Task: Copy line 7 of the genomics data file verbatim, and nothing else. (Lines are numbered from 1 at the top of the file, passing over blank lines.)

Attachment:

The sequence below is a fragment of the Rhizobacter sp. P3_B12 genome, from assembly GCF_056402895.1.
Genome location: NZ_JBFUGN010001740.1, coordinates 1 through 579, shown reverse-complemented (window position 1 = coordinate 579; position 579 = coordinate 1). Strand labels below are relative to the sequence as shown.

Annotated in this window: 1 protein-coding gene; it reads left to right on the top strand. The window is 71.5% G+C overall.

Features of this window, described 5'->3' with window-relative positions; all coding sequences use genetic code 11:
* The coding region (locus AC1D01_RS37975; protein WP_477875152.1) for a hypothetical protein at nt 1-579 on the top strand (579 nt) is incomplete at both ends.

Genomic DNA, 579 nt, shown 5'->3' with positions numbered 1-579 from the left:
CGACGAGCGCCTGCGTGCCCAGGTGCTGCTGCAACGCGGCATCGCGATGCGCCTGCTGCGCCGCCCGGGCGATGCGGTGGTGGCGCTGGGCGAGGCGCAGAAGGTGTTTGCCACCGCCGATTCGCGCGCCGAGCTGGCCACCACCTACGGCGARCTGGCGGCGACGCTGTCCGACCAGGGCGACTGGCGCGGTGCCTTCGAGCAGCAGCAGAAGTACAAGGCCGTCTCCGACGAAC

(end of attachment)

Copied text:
CGACGAGCGCCTGCGTGCCCAGGTGCTGCTGCAACGCGGCATCGCGATGCGCCTGCTGCGCCGCCCGGGCGATGCGGTGGTGGCGCTGGGCGAGGCGCAGAAGGTGTTTGCCACCGCCGATTCGCGCGCCGAGCTGGCCACCACCTACGGCGARCTGGCGGCGACGCTGTCCGACCAGGGCGACTGGCGCGGTGCCTTCGAGCAGCAGCAGAAGTACAAGGCCGTCTCCGACGAAC